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Br J Cancer. 2017 Nov 7;117(10):1478-1485. doi: 10.1038/bjc.2017.320. Epub 2017 Sep 21.

Comparison between MRI and pathology in the assessment of tumour regression grade in rectal cancer.

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Department of Medicine, The Royal Marsden NHS Foundation Trust, London and Surrey, UK.
Department of Radiology, The Royal Marsden NHS Foundation Trust, London and Surrey, UK.
Department of Histopathology, The Royal Marsden NHS Foundation Trust, London and Surrey, UK.
Clinical Research & Development, The Royal Marsden NHS Foundation Trust, London and Surrey, UK.
Department of Medical Oncology, Vall d'Hebron University Hospital, Universitat Autònoma de Barcelona, Barcelona, Spain.
Department of Immunology, Genetics and Pathology, Section of Experimental and Clinical Oncology, University of Uppsala, Uppsala, Sweden.
Department of Haematology and Medical Oncology, Biomedical Research Institute INCLIVA, University of Valencia, Valencia, Spain.



Limited data exist regarding the correlation between MRI tumour regression grade (mrTRG) and pathological TRG (pTRG) in rectal cancer.


mrTRG and pTRG were compared in rectal cancer patients from two phase II trials (EXPERT and EXPERT-C). The agreement between radiologist and pathologist was assessed with the weighted κ test while the Kaplan-Meier method was used to estimate survival outcomes.


One hundred ninety-one patients were included. Median time from completion of neoadjuvant treatment to pre-operative MRI and surgery was 4.1 weeks (interquartile range (IQR): 3.7-4.7) and 6.6 weeks (IQR: 5.9-7.6), respectively. Fair agreement was found between mrTRG and pTRG when regression was classified according to standard five-tier systems (κ=0.24) or modified three-tier systems (κ=0.25). Sensitivity and specificity of mrTRG 1-2 (complete/good radiological regression) for the prediction of pathological complete response was 74.4% (95% CI: 58.8-86.5) and 62.8% (95% CI: 54.5-70.6), respectively. Survival outcomes of patients with intermediate pathological regression (pTRG 2) were numerically better if complete/good regression was also observed on imaging (mrTRG 1-2) compared to poor regression (mrTRG 3-5) (5-year recurrence-free survival 76.9% vs 65.9%, P=0.18; 5-year overall survival 80.6% vs 68.8%, P=0.22).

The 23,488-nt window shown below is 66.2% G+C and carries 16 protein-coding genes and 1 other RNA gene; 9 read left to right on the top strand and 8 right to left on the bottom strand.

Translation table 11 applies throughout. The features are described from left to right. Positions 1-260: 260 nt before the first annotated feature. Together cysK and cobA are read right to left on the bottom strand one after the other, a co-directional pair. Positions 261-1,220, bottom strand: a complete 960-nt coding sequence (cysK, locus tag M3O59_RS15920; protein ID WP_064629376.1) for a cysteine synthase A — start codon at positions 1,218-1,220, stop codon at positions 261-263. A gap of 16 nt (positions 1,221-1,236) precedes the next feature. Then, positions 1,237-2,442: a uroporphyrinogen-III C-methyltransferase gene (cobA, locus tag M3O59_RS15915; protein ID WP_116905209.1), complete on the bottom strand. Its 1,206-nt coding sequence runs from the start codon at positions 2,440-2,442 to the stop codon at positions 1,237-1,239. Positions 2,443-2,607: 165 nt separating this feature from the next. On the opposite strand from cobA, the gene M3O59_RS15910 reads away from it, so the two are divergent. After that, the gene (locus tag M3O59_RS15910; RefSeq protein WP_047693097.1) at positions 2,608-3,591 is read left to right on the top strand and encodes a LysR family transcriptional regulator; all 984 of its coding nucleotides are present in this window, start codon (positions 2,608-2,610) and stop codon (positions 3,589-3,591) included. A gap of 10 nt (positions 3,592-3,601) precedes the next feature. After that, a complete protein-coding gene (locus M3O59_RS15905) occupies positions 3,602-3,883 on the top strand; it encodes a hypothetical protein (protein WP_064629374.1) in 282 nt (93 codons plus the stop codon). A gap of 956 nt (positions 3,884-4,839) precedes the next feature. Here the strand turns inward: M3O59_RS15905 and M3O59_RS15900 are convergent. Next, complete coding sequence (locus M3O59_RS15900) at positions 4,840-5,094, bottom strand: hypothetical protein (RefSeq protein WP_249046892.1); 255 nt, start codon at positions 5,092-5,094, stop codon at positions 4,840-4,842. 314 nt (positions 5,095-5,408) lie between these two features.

The agreement between mrTRG and pTRG is low and mrTRG cannot be used as a surrogate of pTRG. Further studies are warranted to assess the ability of mrTRG to identify pathological complete responders for the adoption of non-operative management strategies and to provide complementary prognostic information to pTRG for better risk-stratification after surgery.

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